That isn’t how it works.

It wakes you up in the morning. It sings and rocks you to sleep. It keeps you close when everything feels like it has cracked and broken. It sends pens to scratching on the surface of notebook pages, bleeding out ink like blood onto the page. It calms you down and helps you breathe. It can also kill you if you hold it in, just as sure as an anuerism.

In its truest form, love lasts long after we are gone. When everything else has broken down and been washed away, it stands on its own. It doesn’t demand anything. It doesn’t incite jealousy. It allows you to recapture joy from a single moment sometimes that meant something. It’s enough to push back the night that feels so cold and endless. Whether it is hearing the laughter of a baby who is grown up and gone away, or a first kiss and long embrace of a lover, or a grandmother fussing at you as she cooked you bacon, or a pet who never left your side when you were sick, it is always going to be with you.

It is stronger than we give it any credit for being. It is like gravity. It never goes away when it is real, no matter how much we might wish we could forsake it. Like a story, it is independent of ourselves, though we can draw upon it. It outlives us because we pass on the love we have to others and they get to carry it with them.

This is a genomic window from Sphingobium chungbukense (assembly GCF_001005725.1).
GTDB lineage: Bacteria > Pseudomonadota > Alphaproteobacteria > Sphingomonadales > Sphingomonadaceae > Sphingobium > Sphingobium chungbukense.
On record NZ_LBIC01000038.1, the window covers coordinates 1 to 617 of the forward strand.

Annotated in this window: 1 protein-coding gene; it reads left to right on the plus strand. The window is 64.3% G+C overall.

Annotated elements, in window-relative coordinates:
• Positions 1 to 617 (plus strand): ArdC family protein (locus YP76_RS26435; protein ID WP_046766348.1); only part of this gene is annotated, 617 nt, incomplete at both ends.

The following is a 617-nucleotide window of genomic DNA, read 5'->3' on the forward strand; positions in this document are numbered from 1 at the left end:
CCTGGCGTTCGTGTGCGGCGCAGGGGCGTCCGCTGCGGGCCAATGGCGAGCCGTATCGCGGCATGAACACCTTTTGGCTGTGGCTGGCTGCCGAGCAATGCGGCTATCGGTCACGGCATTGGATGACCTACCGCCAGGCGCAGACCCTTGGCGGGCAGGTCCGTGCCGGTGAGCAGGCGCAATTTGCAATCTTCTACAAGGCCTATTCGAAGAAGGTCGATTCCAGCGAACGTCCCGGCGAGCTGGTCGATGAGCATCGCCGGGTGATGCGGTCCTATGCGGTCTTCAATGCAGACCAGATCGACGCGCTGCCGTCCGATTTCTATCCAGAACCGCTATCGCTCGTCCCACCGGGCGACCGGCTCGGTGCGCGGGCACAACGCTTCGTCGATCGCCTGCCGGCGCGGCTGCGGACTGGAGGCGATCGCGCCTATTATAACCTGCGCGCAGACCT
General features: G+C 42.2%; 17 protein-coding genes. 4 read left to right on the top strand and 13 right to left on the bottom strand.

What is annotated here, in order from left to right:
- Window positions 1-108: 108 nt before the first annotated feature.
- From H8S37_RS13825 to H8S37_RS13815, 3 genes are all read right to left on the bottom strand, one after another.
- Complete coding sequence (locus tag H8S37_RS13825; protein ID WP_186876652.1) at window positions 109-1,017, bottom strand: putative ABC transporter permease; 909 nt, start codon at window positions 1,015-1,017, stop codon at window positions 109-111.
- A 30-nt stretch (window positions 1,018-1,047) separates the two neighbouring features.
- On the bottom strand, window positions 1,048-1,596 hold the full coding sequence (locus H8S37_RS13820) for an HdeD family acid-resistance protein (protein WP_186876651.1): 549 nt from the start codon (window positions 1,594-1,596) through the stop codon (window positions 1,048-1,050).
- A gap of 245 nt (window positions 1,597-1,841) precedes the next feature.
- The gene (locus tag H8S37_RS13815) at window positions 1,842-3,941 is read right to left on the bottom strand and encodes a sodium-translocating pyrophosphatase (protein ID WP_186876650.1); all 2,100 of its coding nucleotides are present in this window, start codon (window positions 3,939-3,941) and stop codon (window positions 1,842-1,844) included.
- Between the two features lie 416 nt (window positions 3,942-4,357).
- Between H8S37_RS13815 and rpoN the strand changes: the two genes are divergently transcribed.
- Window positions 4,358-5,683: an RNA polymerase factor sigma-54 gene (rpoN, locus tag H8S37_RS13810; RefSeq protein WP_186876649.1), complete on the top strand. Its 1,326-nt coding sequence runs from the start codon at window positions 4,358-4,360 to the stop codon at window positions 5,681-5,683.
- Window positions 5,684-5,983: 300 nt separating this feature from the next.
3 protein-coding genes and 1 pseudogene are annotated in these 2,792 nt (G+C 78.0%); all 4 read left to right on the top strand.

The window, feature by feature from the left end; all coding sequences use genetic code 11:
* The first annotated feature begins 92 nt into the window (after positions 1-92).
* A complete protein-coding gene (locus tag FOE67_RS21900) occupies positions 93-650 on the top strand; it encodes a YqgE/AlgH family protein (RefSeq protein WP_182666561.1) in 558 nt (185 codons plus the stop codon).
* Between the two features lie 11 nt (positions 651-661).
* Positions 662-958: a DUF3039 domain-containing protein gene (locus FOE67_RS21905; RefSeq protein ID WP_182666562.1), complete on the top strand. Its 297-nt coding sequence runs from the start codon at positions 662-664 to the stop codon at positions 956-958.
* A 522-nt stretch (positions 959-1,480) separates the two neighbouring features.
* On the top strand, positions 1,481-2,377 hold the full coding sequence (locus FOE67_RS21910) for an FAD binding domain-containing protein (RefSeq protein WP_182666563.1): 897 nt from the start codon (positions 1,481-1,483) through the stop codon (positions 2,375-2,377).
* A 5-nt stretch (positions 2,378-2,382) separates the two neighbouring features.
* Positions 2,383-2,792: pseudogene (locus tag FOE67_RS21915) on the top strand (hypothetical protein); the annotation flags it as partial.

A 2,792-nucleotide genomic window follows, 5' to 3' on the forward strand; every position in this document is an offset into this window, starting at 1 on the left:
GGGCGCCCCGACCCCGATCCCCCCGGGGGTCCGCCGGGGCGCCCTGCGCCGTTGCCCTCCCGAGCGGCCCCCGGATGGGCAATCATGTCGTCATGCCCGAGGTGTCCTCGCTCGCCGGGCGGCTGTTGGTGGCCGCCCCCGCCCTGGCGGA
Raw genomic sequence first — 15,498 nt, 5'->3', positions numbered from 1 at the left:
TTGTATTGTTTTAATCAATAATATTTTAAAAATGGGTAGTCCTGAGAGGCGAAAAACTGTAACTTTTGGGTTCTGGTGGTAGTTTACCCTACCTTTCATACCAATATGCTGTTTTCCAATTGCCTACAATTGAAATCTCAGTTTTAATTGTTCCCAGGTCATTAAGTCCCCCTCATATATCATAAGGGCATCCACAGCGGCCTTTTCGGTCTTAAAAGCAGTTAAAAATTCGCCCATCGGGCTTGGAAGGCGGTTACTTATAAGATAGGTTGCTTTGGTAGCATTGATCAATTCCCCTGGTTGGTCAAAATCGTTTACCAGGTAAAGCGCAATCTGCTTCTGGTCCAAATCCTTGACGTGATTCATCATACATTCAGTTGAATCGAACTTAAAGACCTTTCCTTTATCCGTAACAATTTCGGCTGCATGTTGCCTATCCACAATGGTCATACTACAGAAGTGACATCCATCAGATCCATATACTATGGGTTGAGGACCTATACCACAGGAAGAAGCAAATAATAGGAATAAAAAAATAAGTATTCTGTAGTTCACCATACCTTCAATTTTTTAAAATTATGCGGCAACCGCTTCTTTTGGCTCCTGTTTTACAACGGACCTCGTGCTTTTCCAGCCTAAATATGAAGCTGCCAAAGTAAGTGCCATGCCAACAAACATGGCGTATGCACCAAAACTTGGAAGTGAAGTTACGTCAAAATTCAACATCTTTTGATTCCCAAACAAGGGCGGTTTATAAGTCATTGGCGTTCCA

I’ve heard the phrase “It takes a while to unlove somebody.” I don’t think this is possible. We just let the grief teach us something, but we can never unlove someone once we have loved them.

Ring the bells that still ring
Forget your perfect offering
There is a crack
a crack in everything
It’s how the light gets in
It’s how the light gets in

Leonard Cohen, Anthem

That crack is what happens when we grow. It hurts. It sucks. And it feels like it’s going to kill us. But the love we receive is the light that gets in. We get to keep it, even if the ones who brought it are gone. Until we are ready to give it to someone else.

So, when I think of what Brenee Brown said about boundaries and vulnerability, I probably should have just kept this revelation to myself. But if it sets just one person’s mind at ease and gets them through a rough patch like the ones I’ve had lately, I’m prepared to argue that with Ms. Brown. And with me will stand every poet, artist, writer, musician, and anyone else who has ever expressed the abundance of feeling from that cracked vessel they call their hearts.

I guess the right you have to sharing this story with me is that you are here and you are reading. Even if some might consider it oversharing.